The question is how to bring in private funding. The problem is that capital expenditure, unlike spending on personnel, cannot be dealt with in the space of one year, but instead requires at least two to three years.

3) Determine how to integrate the national and provincial plans and budgets.
He stated that this has been done very poorly in the past. In order to develop a capital investment plan, the budget would need to be predictable. The problem is that the budget is, in reality, very unpredictable.

4) The Department is also trying to integrate with other departments.

The establishment of public- private partnerships. Many people have good ideas as to how they can make money and solve the problems in education. However, 99% of these problems prove not to be feasible for the Department. The Department is still hearing proposals in this regard.

Formulating a policy for capital investment.
He stated that it is not possible to have each province operate in its own capacity. The provinces could make contributions but will need an overriding policy.

7) Working with other departments and making presentations to Cabinet.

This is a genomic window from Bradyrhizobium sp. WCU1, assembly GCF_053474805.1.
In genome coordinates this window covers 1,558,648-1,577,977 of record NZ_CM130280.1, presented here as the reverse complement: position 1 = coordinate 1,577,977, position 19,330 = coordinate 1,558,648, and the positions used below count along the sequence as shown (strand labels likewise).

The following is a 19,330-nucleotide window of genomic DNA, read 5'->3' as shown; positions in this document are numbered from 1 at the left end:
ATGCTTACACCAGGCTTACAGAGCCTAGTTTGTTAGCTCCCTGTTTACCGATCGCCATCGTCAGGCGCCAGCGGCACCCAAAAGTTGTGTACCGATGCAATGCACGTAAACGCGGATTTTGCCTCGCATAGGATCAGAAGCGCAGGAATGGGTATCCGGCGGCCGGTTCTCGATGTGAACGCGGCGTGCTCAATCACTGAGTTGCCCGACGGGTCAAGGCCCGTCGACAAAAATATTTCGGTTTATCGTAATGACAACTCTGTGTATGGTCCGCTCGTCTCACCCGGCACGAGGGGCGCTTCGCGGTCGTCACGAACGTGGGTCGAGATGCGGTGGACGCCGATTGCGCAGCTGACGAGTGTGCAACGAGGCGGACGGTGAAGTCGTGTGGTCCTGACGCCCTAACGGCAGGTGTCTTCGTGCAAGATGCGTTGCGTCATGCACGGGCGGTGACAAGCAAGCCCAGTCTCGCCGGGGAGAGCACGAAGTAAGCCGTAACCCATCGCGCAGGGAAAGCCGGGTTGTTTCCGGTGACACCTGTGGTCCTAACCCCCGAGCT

A presentation was made to Cabinet where the President stated that the Department had to come up with concrete strategies and present these to Cabinet. These strategies were then presented to Cabinet and accepted. With regard to working with other departments, he stated that enthusiasm from other departments has been very strong.

Concrete steps taken in recent months
Mr Charles Shepherd, Director of Physical Planning, stated that R200 million was needed to repair flood damage to schools in the Northern Province and Mpumalanga. The Department has been allocated R9 million in this regard and has already spent R6 million. The remaining R3 million will be spent before the end of the year. The Department is requesting additional funds from the government.

He then went on to outline the overseas funding that the Department has obtained thus far. Among these are R89 million from Japan and R35 million from USA.